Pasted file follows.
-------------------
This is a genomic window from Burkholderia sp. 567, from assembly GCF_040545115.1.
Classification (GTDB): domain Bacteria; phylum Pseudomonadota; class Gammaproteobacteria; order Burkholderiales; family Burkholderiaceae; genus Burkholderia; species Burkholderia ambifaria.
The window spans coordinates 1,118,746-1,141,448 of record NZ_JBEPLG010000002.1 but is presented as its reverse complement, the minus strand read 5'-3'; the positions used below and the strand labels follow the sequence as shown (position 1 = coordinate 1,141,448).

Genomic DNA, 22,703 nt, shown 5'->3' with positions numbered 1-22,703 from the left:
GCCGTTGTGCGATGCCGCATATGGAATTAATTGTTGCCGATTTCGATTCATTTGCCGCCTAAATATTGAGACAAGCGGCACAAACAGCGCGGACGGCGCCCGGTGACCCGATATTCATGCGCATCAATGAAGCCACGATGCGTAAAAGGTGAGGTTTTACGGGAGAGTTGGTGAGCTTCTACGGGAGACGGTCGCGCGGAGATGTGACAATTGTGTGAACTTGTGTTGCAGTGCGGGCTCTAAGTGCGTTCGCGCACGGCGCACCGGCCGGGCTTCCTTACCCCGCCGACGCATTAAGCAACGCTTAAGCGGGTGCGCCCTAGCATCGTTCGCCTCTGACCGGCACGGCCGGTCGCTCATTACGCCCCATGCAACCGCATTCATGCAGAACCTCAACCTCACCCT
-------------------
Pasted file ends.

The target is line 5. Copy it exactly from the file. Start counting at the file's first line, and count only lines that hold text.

GCCGTTGTGCGATGCCGCATATGGAATTAATTGTTGCCGATTTCGATTCATTTGCCGCCTAAATATTGAGACAAGCGGCACAAACAGCGCGGACGGCGCCCGGTGACCCGATATTCATGCGCATCAATGAAGCCACGATGCGTAAAAGGTGAGGTTTTACGGGAGAGTTGGTGAGCTTCTACGGGAGACGGTCGCGCGGAGATGTGACAATTGTGTGAACTTGTGTTGCAGTGCGGGCTCTAAGTGCGTTCGCGCACGGCGCACCGGCCGGGCTTCCTTACCCCGCCGACGCATTAAGCAACGCTTAAGCGGGTGCGCCCTAGCATCGTTCGCCTCTGACCGGCACGGCCGGTCGCTCATTACGCCCCATGCAACCGCATTCATGCAGAACCTCAACCTCACCCT